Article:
What Is Public Charge?
Immigration officials use the term “public charge" or "public charge test." The public charge test is used to decide whether a person can enter the United States (U.S.) or qualify for U.S. lawful permanent resident status (receive a green card).
Under the 2022 rule, immigration officials would consider a noncitizen a “public charge" if they are likely to rely on the government for things like:
- Cash assistance, such as Temporary Assistance to Needy Families (TANF), Supplemental Security Income (SSI), and other state, Tribal, territorial or local cash assistance programs (often called “General Assistance" programs).
- Long-term care the government pays for people living in institutions, such as nursing homes or mental health facilities.
The public charge test looks at all the person's circumstances, not just one thing.
Noncitizens can safely get public health, nutrition, housing benefits and Medicaid (other than for long-term institutionalization). This includes COVID-19 testing, treatment and vaccines covered by the Oregon Health Plan. These benefits are not part of the public charge test.
For more information, please refer to the resources below and
visit U.S. Citizenship and Immigration Service's (USCIS) Public Charge Resources page.
Disclaimer: This is not legal advice. Individuals concerned about how public benefits might affect their immigration status should ask an immigration attorney for help.
This test is based on the person's:
- “Age; health; family status; assets, resources, and financial status; and education and skills," as required by federal immigration law;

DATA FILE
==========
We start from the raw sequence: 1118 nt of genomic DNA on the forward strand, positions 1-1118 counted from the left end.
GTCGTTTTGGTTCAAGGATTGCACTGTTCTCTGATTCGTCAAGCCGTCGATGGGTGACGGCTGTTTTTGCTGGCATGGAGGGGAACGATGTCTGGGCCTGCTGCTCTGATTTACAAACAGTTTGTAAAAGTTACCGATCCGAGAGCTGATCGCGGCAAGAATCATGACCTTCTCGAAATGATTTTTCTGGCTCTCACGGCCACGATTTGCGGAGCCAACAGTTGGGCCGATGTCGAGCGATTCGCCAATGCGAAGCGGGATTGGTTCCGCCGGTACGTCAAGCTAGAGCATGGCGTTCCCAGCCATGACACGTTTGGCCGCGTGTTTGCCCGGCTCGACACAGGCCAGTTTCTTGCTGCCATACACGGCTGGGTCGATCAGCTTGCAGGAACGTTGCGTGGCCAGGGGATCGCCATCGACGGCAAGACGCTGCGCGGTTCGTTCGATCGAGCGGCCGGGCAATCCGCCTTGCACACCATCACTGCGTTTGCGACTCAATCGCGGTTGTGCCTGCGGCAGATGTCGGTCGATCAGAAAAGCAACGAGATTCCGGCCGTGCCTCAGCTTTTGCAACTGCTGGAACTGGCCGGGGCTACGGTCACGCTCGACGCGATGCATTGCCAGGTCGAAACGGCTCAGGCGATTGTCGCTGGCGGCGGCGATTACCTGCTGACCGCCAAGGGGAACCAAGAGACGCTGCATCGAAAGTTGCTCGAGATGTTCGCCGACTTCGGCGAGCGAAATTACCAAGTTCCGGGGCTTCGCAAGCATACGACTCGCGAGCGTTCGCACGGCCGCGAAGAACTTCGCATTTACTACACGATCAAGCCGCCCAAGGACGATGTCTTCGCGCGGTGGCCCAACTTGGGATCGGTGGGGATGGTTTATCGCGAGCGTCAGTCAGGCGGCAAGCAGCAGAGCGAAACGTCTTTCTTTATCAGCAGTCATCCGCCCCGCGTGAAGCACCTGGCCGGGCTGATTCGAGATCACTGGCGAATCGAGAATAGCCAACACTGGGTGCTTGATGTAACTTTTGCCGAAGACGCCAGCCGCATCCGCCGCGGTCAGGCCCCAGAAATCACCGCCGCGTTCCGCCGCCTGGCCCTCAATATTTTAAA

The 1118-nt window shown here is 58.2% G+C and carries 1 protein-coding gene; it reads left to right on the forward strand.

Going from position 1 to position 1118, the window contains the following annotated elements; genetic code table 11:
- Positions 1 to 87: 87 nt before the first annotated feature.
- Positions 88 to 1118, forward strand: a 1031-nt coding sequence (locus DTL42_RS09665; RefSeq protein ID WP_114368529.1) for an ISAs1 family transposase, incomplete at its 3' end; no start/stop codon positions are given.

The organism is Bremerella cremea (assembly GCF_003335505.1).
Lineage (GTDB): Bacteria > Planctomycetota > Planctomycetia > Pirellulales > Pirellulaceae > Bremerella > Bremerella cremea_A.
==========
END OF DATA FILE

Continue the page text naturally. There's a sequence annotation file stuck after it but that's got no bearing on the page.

- Completed Form I-864 (Affidavit of Support), filed on the person's behalf when required by federal immigration law;
- Past or current receipt of cash assistance and government-paid long-term institutional care.
This test does not consider:
- Benefits received by the person's family members.
- Non-cash benefits such as Supplemental Nutrition Assistance Program (SNAP), Children's Health Insurance Program, Medicaid (other than for long-term care in an institution), housing benefits, vaccines and testing for communicable diseases, or other supplemental or special purpose benefits.
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On March 13, 2020, USCIS announced it would not consider testing, treatment, or preventive care (including vaccines) related to COVID-19 as part of a public charge determination. This includes care paid for by Medicaid, also known as the Oregon Health Plan.
The Centers for Medicare & Medicaid Services (CMS) announced that the expanded Public Charge rule is no longer in effect. Instead, the Department of Homeland Security (DHS) is applying the policy that was in place before the expanded Public Charge rule took effect. This means DHS does not consider Medicaid benefits, nutrition assistance or housing assistance as part of public charge determinations. Learn more from this summary of CMS's July 22 Informational Bulletin.
On September 8, 2022, USCIS issued a final public charge rule that will take effect on December 23, 2022. The new rule restores the historical understanding of “public charge" that has been in effect since 1999. Between now and December 23, 2022, the U.S. government will follow the Public Charge policies that have been in effect since 1999.
The 2019 rule, which has now been vacated and is no longer in effect, resulted in a drop in enrollments in health and wellness programs among individuals who were not subject to the public charge ground of inadmissibility, such as U.S. citizen children in mixed-status households. The federal government's new rule avoids these effects by formally codifying the historical understanding of the term.